Take a look inside Kiev's astonishing Soviet-era metro system, home to the deepest subway station in the world

Sinéad Baker
kiev subway

SERGEI SUPINSKY/AFP/Getty Images


  • The metro system in Kiev, Ukraine's capital city, is strikingly beautiful.
  • First opened in the 1960s when Ukraine was part of the Soviet Union, it is filled with chandeliers, mosaics, and colorful stone.
  • It also claims to have the deepest subway station in the world at 105 1/2 meters, or 346 feet, below street level.
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The subway system in Ukraine's capital city is filled with marble, statement lighting, and beautiful artworks.

Kiev's three lines cut across the city, serving its almost 3 million residents, and the system is home to what is claimed to be the world's deepest subway station, almost 350 feet below street level.

The subway carries about 1.3 million people a day and is filled with modern amenities like phone service and information screens.

But much of its beauty dates back to when its first stations opened in 1960, when Ukraine was part of the Soviet Union.

Here's what it looks like.

Ukraine's metro was the first one the Soviet Union considered building in the 1880s, but its first stations weren't finished until 1960, 35 years after Moscow's subway first opened.

SERGEI SUPINSKY/AFP/Getty Images

The one billionth passenger thought to have traveled through the system in August 1972 — he was stopped and given a free annual ticket from the system's chief engineer.



Soviet-era subway systems are known for being beautifully designed, and Kiev's metro is no different — its 52 stations are all decorated in a unique fashion, and many feature bright lights and plenty of marble.

REUTERS/Gleb Garanich

Metal, wood, granite, marble, and other materials were brought to Kiev from across the USSR.

Source: Kiev Metro

Read more: One of the world's most beautiful subway systems was illegal to photograph until last year — take a look inside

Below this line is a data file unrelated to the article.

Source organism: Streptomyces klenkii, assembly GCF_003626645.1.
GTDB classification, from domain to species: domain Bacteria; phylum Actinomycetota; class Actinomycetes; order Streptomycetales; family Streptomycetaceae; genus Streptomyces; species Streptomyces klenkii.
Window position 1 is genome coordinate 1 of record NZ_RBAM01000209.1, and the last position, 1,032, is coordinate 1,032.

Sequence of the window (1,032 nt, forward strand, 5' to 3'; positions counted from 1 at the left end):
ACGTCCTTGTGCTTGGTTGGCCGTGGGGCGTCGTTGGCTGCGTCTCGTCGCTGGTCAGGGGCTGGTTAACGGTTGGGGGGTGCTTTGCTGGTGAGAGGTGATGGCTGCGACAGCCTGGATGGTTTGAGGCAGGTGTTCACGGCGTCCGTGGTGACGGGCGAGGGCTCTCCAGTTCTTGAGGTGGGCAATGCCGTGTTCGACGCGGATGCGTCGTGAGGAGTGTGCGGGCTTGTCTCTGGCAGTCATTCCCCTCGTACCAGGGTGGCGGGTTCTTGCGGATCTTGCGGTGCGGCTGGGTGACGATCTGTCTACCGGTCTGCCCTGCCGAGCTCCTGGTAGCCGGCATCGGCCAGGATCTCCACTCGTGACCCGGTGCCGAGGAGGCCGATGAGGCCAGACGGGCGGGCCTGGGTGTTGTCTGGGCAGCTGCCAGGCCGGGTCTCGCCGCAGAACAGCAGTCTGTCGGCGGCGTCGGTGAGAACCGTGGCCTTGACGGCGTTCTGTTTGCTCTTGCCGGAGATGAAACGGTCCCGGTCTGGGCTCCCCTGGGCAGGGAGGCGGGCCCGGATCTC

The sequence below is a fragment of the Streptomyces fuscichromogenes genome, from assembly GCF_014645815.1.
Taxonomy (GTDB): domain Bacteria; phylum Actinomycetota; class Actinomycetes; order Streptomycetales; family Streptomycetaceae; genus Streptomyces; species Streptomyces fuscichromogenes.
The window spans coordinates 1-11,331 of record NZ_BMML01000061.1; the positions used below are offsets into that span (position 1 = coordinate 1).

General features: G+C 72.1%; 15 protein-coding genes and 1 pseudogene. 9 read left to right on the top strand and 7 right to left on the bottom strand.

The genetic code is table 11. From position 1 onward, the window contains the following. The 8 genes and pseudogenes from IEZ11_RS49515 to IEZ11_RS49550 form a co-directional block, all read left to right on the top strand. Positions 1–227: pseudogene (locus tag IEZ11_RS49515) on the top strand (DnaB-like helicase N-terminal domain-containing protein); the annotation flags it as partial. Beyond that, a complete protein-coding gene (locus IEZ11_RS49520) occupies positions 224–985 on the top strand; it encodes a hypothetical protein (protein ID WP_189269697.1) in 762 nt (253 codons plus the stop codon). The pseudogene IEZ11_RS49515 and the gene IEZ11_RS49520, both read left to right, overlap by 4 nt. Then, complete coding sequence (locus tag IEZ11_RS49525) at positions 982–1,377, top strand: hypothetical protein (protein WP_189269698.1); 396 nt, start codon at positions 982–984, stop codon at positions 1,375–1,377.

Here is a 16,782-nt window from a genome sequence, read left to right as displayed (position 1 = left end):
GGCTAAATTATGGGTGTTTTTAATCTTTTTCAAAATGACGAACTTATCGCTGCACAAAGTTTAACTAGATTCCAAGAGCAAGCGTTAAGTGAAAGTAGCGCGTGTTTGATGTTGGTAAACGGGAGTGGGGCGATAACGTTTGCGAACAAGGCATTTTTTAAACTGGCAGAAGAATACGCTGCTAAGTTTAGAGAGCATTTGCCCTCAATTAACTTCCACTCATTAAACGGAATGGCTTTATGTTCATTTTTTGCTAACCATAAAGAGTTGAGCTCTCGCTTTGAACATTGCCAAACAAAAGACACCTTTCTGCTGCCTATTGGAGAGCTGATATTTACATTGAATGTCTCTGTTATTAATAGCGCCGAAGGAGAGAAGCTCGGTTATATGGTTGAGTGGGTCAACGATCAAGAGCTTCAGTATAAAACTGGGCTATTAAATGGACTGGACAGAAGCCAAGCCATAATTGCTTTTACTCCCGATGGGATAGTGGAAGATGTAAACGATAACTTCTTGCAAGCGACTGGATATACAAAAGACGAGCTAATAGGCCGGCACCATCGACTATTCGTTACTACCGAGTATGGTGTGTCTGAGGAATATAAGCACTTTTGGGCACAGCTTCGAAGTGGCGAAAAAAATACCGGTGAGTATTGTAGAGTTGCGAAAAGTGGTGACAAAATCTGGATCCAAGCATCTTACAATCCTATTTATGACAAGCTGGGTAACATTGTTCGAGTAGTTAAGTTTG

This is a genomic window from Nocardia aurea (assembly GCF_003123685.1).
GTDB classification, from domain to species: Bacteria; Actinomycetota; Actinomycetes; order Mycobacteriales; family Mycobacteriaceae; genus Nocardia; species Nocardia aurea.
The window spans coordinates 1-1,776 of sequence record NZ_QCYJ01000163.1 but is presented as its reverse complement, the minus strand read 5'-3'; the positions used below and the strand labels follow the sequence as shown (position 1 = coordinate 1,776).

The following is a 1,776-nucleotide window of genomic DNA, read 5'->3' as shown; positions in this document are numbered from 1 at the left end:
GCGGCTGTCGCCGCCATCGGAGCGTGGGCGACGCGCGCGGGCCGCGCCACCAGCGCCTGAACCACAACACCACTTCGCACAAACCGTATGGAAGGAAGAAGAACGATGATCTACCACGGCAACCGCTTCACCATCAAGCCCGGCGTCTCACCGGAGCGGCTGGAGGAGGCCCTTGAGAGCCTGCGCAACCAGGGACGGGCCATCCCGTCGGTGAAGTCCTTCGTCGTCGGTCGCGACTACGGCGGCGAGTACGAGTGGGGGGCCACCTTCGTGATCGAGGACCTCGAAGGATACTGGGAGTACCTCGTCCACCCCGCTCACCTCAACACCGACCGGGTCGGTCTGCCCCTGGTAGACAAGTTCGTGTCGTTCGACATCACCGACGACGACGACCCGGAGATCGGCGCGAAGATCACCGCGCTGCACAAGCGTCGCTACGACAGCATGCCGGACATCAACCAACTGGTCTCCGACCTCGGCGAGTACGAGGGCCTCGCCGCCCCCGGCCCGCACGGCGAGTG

Some stations have murals, like this one that looks like a theater, in Teatralna, the nearest stop to Kiev's opera house.

REUTERS/Gleb Garanich

Many of the stations were renamed after Ukraine became independent in 1991. For example, the Red Army station was renamed Ukraine Palace, and the Square of the October Revolution was renamed Independence Square.

REUTERS/Gleb Garanich

Source: Kiev Metro



Kiev is home to the world's deepest subway station, Arsenalna, which is 105 1/2 meters, or 346 feet, below street level.

SERGEI SUPINSKY/AFP/Getty Images

Source: Atlas Obscura



The system contains beautiful mosaics, like these ones at Zoloti Vorota.

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Such is Kiev's love for its subway system that the city even has a museum for the metro, where you can buy things like sweaters that say "Do not lean" in Ukrainian.

Source: Kiev Metro



Many of the stations have chandelier light fixtures.

REUTERS/Gleb Garanich

And others have more unusual, futuristic designs. Pecherska, south of Kiev's city center, has these striking spotlights.

REUTERS/Gleb Garanich

Some stations are dark and sleek, with modern lighting fixtures. Slavutych features these industrial-chic pillars.

REUTERS/Gleb Garanich

While some of the stations are more minimal, they are still brightly lit and filled with beautiful stone. Lukyanivska, pictured below, features an amazing vaulted ceiling.

REUTERS/Gleb Garanich

There are also statues throughout the network. Teatralna was formerly known as Leninska, or Lenin's station. It features a statue of, you guessed it, Lenin.

SERGEI SUPINSKY/AFP/Getty Images

The trains themselves are also brightly colored and are painted in the blue and yellow colors of the Ukrainian flag.

REUTERS/Gleb Garanich

The entrances of many of the stations are also beautiful. Vokzalna, which is attached to Kiev's main railway station, features a neoclassical frontage.

REUTERS/Gleb Garanich

The subway may date back to the 1960s, but it takes modern payment methods.

REUTERS/Gleb Garanich

The system is also filled with seating. In this photo, a passenger took a load off at the station of Dvorets Sporta, or Palace of Sport.

REUTERS/Gleb Garanich

The escalators are well-lit, with illuminated advertisements on the sides. Here, a group of supporters of the Spanish side Real Madrid entered a station ahead of the 2018 Champions League final, which was held in the city.

AP Photo/Andrew Kravchenko

The cost of all these grand chandeliers, cavernous platforms, and intricate mosaics? $0.30 a ride.

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